Jay Kleiman's evidence deposition was read to the jury. He testified that on August 14, 1961, the day of the accident, he was 15 years old; that during the lunch hour "two to four" baseball bats were lying loose on the ground within 15 feet of the whole play area, approximately 25 feet from the picnic table nearest the field; that he was the only counselor within a 25-foot radius of the accident; and that he was seated at a table, eating lunch and facing in the direction from which the minor plaintiff approached. He stated that within less than one minute the following events occurred: he saw Yaer pick up one of the bats and he yelled to him to put it down; Yaer did not heed him and began to swing the bat as one would to "warm up"; either before or immediately after he saw Yaer swinging the bat, he noticed the plaintiff walking toward him and approaching Yaer from behind; plaintiff was walking while looking down at a cup of water she was holding; Kleiman attempted to get up from the table as the plaintiff walked behind Yaer, but before he could do so she was struck in the face by the bat.

Kleiman further testified in his deposition that safety was generally discussed at counselors' meetings; that he did not recall whether baseball safety was specifically discussed; that the children were told at random not to swing bats or to take them from the playing field; and that he could not recall whether the entire group was told this on the day in question. Kleiman stated in his deposition that at the time there was no organized activity other than lunch, and the children were allowed to move about the area freely. He testified that there were some regulations promulgated by the Congregation concerning storage of equipment which was usually kept in a shed next to the playing field. When organized activity was planned for the afternoon the equipment was left in bags on or near the field. When no afternoon activity was anticipated, the equipment was stored either in the shed or in the school bus. On the day in question a baseball game was to commence after lunch, and during the lunch period the equipment — including the bats — was purportedly all stored in bags scattered throughout the field. Kleiman stated that the bags were loose so they would be available for anyone to get them. He further testified that the equipment had been left on or near the field for an hour or more before the accident. He did not see whether Yaer took a bat from a bag or one that was lying on the ground.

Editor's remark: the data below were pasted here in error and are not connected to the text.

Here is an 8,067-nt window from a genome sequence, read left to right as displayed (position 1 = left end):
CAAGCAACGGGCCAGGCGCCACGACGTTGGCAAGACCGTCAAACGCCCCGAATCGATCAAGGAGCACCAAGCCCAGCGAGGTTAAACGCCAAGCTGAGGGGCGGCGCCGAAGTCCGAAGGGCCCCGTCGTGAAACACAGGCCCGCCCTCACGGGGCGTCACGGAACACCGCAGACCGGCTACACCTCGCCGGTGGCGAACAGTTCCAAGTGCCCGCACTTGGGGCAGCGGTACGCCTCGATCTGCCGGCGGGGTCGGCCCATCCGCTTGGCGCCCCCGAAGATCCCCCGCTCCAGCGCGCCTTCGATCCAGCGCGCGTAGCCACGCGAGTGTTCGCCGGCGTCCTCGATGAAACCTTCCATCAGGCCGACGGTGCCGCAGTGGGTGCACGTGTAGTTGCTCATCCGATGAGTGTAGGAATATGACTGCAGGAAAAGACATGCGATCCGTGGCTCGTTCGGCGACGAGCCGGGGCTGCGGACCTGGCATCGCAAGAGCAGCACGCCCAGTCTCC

The standard of review to be applied in this case is whether or not all of the evidence, when viewed in the light most favorable to the plaintiff, so overwhelmingly favors the defendants that a contrary verdict cannot stand. Only when the question is answered in the affirmative can a directed verdict for defendants stand at the close of plaintiff's case. Pedrick v. Peoria & Eastern R.R. Co. (1967), 37 Ill.2d 494, 229 N.E.2d 504.

Plaintiff's complaint charged defendants with specific acts of negligence substantially as follows:

1) Defendants employed and hired immature and inexperienced children to supervise the activities of the plaintiff;

2) Defendants permitted a small boy to swing a bat in an area where other children were playing and where their view was obstructed;

3) Defendants organized and knowingly permitted an activity which would cause the plaintiff to run in an area where another child was swinging a bat;

4) Defendants directed the plaintiff to play and run in an area without rendering the area safe for such activity, and failed to otherwise provide ...